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How the EU can help developing countries trade out of poverty

Written by Jodie Keane, Dirk Willem te Velde, Yurendra Basnett

As the proposed new EU Trade Commissioner, Cecilia Malmström, prepares for her hearing with the International Trade Committee on 29 September, Trade Out of Poverty and the Overseas Development Institute (ODI) make suggestions for trade policy to look beyond EU commercial interests and stimulate economic growth in developing countries.

Trade Out of Poverty and ODI outline how the incoming EU Trade Commissioner can help the world’s poorest nations trade out of poverty in: 10 priorities for the EU Trade Commissioner.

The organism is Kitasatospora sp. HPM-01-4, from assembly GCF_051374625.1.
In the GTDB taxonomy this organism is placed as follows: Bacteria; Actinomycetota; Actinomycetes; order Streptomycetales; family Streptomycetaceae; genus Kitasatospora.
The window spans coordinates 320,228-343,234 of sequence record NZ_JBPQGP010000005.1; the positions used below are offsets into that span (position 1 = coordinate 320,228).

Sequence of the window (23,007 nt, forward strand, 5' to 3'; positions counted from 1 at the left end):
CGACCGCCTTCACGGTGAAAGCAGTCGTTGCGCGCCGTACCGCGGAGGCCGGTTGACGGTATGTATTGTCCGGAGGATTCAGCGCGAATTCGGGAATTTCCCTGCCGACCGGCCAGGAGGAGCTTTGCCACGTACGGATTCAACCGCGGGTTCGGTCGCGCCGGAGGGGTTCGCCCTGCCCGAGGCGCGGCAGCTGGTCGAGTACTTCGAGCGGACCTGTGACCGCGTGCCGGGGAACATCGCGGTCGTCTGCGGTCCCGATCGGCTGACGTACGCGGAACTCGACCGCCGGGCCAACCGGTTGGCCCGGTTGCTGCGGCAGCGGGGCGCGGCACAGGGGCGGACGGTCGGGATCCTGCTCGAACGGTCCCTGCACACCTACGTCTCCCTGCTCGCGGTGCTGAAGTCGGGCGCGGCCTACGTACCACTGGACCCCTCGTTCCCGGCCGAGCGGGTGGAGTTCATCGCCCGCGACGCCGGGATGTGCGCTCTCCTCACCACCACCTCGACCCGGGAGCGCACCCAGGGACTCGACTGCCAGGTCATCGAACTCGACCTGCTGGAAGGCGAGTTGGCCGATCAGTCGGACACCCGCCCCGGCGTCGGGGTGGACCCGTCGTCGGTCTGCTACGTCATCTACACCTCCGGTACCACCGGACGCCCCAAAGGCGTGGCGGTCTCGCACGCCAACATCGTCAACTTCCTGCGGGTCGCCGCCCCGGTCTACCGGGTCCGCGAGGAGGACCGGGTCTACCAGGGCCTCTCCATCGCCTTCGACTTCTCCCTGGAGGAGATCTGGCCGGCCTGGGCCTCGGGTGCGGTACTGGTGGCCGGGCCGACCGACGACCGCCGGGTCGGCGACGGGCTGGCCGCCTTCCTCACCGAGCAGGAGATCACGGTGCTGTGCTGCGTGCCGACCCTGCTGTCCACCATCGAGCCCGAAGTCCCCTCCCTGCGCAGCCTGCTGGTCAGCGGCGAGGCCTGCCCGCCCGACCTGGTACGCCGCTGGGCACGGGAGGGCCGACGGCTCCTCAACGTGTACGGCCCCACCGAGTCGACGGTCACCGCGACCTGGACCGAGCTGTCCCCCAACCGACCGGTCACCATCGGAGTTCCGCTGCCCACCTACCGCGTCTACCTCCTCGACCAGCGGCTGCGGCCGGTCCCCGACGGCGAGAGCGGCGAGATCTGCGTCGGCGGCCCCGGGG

Trade Out of Poverty co-chair Rt Hon Peter Lilley MP:
"It is both hypocritical and self-defeating for the EU to give aid to developing countries while simultaneously blocking their trade – especially as trade is such a crucial part of the route from poverty to prosperity.

The EU has taken welcome steps to remove barriers facing poor countries’ exports, but there is still much to be done. The EU’s trade with the poorest countries remains pitifully low and largely stagnant. They account for a seventh of the world’s population but only one fortieth of EU imports. The scope for growth is immense. The EU must recognise that expanding trade is a “win-win” tool that benefits rich and poor countries alike – the more the poorest countries can export to us the more they will buy from us.”

NOTES FOR EDITORS

Trade Out of Poverty is an all-party campaign, chaired by senior UK parliamentarians Rt Hon Hilary Benn MP, Rt Hon Sir Menzies Campbell MP, Lord Hastings of Scarisbrick, Rt Hon Peter Lilley MP and Rt Hon Clare Short, that aims to achieve for trade policy towards developing countries what popular campaigns did to persuade governments to commit to aid targets and drop debt relief.